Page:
UPDATE: Again, I hate to be so cranky, but if we can all just take a deep breath and remember this article written last fall by Paul Waldman, senior fellow at Media Matters for America, you’ll see it’s not just me. In November 2007, Waldman wrote:

As much as any politician, Russert has constructed a persona for the benefit of the public, an identity meant to give him the authority that his actual work might not. Like most well-designed personas, it has a basis in truth but has been polished and honed to a fine sheen.

If nothing else, at least we’re deep enough into the presidential campaign that we don’t have to suffer through Russert’s endless “Are you running for president? Are you? Are you?” quizzing of potential candidates. But that’s what passes for being a “tough” interviewer these days: the pose of confrontation rather than genuinely challenging questions, the query designed to embarrass rather than enlighten, the worship of, rather than the challenge to, conventional wisdom.

The two parties’ nominees will be decided three months from now, and we can be sure that in that time, at least one or two candidates will have their campaigns upended by the answer they gave to an absurd question, delivered by Tim Russert or someone like him, about what their favorite Bible verse is, or whom they want to win the Super Bowl, or what kind of beer they like. “Aha!” the reporters will shout, as though they actually unearthed something revealing on which the race for the presidency of the most powerful nation on earth should be decided. The one whose tiny little mind devised the question will be praised to the stars for his journalistic acumen.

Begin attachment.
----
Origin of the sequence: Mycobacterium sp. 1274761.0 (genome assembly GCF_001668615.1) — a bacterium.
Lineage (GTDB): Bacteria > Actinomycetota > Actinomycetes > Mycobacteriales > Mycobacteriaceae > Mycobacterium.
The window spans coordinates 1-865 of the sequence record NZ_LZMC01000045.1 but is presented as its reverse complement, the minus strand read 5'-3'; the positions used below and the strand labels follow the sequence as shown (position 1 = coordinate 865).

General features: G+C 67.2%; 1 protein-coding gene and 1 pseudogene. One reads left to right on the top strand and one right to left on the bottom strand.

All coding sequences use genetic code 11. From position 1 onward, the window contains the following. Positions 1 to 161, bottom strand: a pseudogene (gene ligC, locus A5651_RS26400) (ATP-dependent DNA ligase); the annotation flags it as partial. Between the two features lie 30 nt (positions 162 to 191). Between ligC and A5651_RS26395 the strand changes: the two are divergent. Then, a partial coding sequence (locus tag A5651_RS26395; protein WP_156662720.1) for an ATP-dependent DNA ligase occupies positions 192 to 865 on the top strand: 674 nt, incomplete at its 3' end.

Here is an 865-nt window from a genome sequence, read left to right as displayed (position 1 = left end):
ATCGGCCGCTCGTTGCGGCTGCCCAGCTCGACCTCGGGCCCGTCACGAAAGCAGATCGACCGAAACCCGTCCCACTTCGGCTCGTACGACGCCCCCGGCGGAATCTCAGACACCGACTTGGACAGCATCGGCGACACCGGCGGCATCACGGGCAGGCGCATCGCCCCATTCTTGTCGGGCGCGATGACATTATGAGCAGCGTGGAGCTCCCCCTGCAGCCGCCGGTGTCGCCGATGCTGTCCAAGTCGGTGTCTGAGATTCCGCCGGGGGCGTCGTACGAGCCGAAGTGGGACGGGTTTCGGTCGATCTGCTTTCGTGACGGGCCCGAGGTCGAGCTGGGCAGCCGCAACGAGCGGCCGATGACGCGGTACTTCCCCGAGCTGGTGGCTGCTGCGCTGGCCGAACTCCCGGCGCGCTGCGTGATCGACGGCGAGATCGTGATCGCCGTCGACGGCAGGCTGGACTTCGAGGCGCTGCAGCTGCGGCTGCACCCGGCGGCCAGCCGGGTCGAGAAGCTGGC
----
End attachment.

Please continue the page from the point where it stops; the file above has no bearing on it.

And they’ll continue to wonder why so many Americans are so cynical about our electoral process.

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12 comments

  1. While I can understand your point of view, I have a slightly different one. I have grown up in the age of the 24-Hr news network and have seen the rise of the “pontificating anchor”. Given the lack of true old-school journalists on the air today, I would say that Tim Russert was the lesser of the evils.